Many gearheads dream of owning a supercar, but their exorbitant prices make them unattainable for all but the most affluent. [Andrzej Burek] decided to make his dreams come true by building his own supercar with a human-powered twist. [YouTube]
At first glance, [Burek]’s SLS AMG looks like the real thing. Pop the hood, and you’ll find this “car” is missing it’s V8 which has been replaced by a beefy speaker pumping out engine sounds from any car you choose. Both driver and passenger can provide propulsion for the sociable tandem, and the power is routed through a differential to the rear wheels. [Burek] decided to install the differential to make installing power assist motors simpler in future revisions of this quadracycle.
[Burek] said it’s taken him four years from buying the first component to the bike’s status in the video after the break. Other than the front and rear bumpers, he built the body himself out of fiberglass to learn how to work with the material. He welded the frame himself as well, and, in a testament to good measurements, the two parts fit together when united despite being built in separate locations. You can checkout more pictures on his Instagram.
If you want some more bike hacks, check out this Open Source Bike Computer or this Exercise Bike Game Controller.
Continue reading “SLS AMG Velomobile”
What do you get when you throw all accepted bicycle designs out the window and start fresh? Well, it might look a bit like [Saukki’s] velomobile.
Most bikes come in a fairly standard, instantly-recognizable shape which has been popular for over a century now. While it’s a vast improvement over its predecessor, the penny-farthing bicycle, there’s no reason that a bike needs to have this two-triangle frame shape other than that a pretentious bicycle racing standards group says they have to. If you want to throw their completely arbitrary rulebook out of the window, though, you can build much more efficient, faster bikes like recumbents or even full-fairing velomobiles. And if you want to go even faster than that, you can always add a standard ebike motor kit to one.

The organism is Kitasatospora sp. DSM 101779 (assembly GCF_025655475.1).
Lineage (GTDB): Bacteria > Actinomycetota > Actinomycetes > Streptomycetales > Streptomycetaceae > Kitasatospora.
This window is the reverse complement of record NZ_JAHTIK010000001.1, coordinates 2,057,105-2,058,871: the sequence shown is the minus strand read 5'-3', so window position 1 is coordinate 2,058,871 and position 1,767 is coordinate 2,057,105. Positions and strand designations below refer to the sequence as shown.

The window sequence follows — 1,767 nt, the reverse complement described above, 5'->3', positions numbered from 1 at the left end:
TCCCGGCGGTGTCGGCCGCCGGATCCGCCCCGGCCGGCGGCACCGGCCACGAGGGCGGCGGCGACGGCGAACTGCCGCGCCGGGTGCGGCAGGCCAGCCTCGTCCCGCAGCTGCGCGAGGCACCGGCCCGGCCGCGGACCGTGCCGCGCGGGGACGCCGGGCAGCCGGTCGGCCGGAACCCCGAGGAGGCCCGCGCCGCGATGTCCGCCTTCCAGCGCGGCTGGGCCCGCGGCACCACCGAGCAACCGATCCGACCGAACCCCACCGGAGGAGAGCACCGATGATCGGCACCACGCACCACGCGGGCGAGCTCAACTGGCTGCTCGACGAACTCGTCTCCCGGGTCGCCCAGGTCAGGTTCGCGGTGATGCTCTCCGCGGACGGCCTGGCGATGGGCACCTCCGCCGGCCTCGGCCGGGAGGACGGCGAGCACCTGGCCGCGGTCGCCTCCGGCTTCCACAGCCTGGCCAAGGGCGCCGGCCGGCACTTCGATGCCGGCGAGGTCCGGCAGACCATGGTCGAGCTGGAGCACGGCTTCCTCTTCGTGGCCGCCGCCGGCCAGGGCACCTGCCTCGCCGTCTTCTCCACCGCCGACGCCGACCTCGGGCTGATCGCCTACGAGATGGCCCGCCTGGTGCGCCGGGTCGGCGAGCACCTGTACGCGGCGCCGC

This is a lot harder than putting a motor on a normal bicycle. Bicycles tend to have standardized parts and sizes, and [Saukki]’s velomobile is far from the standard bike. First, he needed custom mounts for the display and also for the battery, which he needed to make extra wide so its weight wouldn’t rip through the carbon fiber body. The emergency brake lever motor cutoff needed to be dismantled to work with his control system too, and finally the mid-drive motor needed a custom mount as well. It’s a TSDZ2 motor that comes with torque-sensing pedal assist.
The changes didn’t stop there. The velomobile max speed is much higher than a standard bike. This called for some gear ratio changes, in the form of a monster 60-tooth chain ring.
This leads to the one major problem with this build which is that the velomobile can achieve such high speeds on its own that the electric assist cuts out for most of the ride. There is a legal requirement over much of Europe that e-bikes only have pedal assist (without a throttle) and that they stop assisting above a specific speed. But if you want to build an e-bike that pushes the boundary of the law instead of strictly adhering to it, take a look at this one which uses a motor from a washing machine.
Continue reading “Velomobile Gets Electric Assist”